George The older I get, the better I was.

    What the hell are you guys talking about. It's sure not about "dropping a wedge". And Dale, I don't know how you could have possibly done that on a shoulder pedestal without ending up with a gerenuk pencil necked deer. There's one helluva difference in repairing a football cut (or facsimile) and dropping a wedge.

    ANYTIME you make a repair, you risk diminishing girth, PERIOD. John did a beautiful job, but if at all possible, I never make a football along the the line of the hair. For every football cut out like that, you lose the width of that football in girth. I avoid this by cutting the football ACROSS the the hair pattern. I cut at the bottom of the scar and above it where I get to undamaged hair. The seam will now be completely covered by hair above it unlike the vertical footballs that often require carding. I do lose some LENGTH, but it avoids pencil necking a deer as the girth remains the same and allows the hide to be stretched. The risk of this on the neck is that the brisket will come a bit higher but unless you're dealing with dozens of holes, the hide will still mount properly without distorting.

    Dropping a wedge involves a HUGE damaged area, often several inches wide. When you drop a wedge, imagine the outline of a rowboat. You place a square shape over your damaged area and cut it out. Directly above the damaged area, you set the stern of your "rowboat" against the top of the square and you then cut out a silhouette of the boat with the "bow" facing the head. CAREFULLY cut the rowboat shape without cutting hair. Now, you slide the stern of this boat back to the bottom of the open square you created. Sew the stern and then both gunwhales in place. Now you start pulling hide together as you sew it along both sides of the bow. When they come together, then you sew up the vertical seam. That's dropping a wedge. The length of you boat is always the height of your square cut. All cuts need to be cut from the underside to prevent cutting overhanging hair and they need to be done very carefully so as not to create more work for yourself.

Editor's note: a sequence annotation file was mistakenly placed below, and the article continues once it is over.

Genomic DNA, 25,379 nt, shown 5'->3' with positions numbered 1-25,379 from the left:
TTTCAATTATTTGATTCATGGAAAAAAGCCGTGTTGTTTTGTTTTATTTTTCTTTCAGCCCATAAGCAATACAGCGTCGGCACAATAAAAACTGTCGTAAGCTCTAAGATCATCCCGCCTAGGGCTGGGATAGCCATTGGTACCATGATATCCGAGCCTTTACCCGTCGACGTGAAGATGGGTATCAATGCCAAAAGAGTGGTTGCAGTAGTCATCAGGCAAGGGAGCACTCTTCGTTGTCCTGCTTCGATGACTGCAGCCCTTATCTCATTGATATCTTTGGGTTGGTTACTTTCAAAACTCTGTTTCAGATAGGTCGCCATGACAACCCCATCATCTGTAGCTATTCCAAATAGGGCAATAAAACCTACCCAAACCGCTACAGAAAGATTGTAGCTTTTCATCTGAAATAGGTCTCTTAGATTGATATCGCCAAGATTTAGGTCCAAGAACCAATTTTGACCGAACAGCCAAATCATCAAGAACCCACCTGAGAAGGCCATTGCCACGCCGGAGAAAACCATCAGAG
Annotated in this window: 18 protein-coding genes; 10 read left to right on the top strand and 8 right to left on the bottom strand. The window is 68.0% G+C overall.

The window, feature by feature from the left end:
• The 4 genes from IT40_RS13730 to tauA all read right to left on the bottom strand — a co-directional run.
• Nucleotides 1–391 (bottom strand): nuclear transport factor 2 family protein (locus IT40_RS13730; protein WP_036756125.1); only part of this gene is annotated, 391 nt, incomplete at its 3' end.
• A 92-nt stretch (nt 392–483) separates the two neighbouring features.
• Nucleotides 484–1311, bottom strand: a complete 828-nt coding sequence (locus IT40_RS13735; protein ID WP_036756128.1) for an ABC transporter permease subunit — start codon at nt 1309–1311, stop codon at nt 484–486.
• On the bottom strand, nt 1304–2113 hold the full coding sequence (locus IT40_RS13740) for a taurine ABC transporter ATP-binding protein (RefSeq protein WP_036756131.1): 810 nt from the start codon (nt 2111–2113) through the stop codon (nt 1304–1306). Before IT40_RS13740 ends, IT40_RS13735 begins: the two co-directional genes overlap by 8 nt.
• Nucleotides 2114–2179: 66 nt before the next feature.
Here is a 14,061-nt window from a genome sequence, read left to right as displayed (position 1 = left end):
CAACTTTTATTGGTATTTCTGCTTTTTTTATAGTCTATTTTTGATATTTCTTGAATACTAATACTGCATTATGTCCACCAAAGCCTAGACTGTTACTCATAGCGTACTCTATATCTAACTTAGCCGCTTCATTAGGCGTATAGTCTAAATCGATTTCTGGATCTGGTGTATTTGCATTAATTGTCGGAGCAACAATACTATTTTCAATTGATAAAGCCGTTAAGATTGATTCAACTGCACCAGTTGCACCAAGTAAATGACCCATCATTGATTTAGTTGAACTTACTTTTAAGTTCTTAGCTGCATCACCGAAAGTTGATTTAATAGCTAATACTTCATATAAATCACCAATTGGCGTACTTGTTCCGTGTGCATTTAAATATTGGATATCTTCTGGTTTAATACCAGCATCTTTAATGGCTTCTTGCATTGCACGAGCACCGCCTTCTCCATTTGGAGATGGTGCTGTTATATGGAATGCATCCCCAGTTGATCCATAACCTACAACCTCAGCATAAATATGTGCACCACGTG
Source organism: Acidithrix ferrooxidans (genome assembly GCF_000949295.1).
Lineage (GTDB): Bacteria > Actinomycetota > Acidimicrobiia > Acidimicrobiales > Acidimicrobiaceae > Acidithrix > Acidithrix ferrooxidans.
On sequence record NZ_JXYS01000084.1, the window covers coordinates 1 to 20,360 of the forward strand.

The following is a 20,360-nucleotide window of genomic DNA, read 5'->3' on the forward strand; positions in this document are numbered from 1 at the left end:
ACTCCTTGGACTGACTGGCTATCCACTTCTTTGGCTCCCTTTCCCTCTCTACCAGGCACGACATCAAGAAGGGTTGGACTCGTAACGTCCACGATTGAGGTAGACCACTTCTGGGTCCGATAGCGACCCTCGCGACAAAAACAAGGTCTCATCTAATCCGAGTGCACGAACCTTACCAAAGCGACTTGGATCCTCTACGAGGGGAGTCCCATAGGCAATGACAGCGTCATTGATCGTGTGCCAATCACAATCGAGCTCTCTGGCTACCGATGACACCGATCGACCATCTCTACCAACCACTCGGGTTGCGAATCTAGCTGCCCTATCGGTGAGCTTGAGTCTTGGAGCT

That's why dropping a wedge can't be used on a shoulder mount. It's designed specifically for areas where the shoulder, back, or butt hair is damaged and where the hide can be stretched significantly without worry of diminishing the girth of the animal. You simply don't have enough hide on a neck to drop a wedge. GEEZ people, this ain't rocket science.
     
  14. *

    Sent from my SPH-L710 using Ohub Campfire mobile app
     
  15. HOOKJAW

    HOOKJAW Member

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    GEORGE,
    Excellent way to explain "DAW"...thanks
     
  16. LordRusty

    LordRusty If I agreed with you, we'd both be wrong.

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    There was no choice but to remove the skin the way I did. I simply followed the bare skin created by the antler puncture holes in the skin and the resulting hair loss. They were also made along the direction of the hair growth. This skin is so large, little size loss was encountered. ;)
     
  17. George, It actually worked beautifully. The damaged area was large and square shaped with a taper at one end running with the hair. A simple football shape cut wouldn't work. It was a late season mule deer and it still has a nice big neck. The tan we use has great stretch. As I said in my original post it was in the lower part of the neck and ran onto the shoulder so I had plenty of skin to work with. In this particular instance it worked quite well. Probably wouldn't try it mid neck up to the head. I will try to post a photo when I get back from my day job at NASA. :)
     
  18. LordRusty

    LordRusty If I agreed with you, we'd both be wrong.

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    This is an explanation for the oft-mentioned process of "dropping a wedge". Just another in the arsenal of knowledge of skin repair. From the 'Jonas Technique - Vol 3 Game Heads' co-written by Fred Crandall, 1974.

    [​IMG]
     
  19. George

    George The older I get, the better I was.

    Thank you for the illustrations John. That's what I tried to write but I'm not sure some of these young guys know what a real wedge looks like. LOL

    Thanks Dale for explaining where your repair was.